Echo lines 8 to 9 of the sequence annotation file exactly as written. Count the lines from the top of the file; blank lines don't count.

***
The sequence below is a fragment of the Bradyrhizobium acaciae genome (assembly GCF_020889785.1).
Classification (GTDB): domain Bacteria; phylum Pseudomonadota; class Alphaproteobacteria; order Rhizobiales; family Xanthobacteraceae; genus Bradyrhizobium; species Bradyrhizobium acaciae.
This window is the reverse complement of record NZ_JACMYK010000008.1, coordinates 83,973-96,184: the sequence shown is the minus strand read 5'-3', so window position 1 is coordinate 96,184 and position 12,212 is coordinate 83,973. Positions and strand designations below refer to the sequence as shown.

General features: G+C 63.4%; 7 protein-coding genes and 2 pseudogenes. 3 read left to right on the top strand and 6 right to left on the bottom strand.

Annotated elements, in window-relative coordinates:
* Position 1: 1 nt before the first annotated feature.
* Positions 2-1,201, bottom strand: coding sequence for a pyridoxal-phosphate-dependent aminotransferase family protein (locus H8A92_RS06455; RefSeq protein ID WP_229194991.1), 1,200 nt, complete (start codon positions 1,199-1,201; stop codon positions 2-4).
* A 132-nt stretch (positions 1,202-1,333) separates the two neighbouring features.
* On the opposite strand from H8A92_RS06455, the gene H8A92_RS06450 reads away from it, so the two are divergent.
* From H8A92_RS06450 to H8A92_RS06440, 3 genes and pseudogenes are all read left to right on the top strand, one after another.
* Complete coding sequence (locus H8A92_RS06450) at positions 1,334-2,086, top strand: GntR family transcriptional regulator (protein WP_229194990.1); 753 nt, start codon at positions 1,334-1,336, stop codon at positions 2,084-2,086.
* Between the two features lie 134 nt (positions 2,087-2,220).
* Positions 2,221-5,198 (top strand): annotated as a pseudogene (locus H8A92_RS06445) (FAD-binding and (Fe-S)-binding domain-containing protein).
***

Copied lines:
* A 132-nt stretch (positions 1,202-1,333) separates the two neighbouring features.
* On the opposite strand from H8A92_RS06455, the gene H8A92_RS06450 reads away from it, so the two are divergent.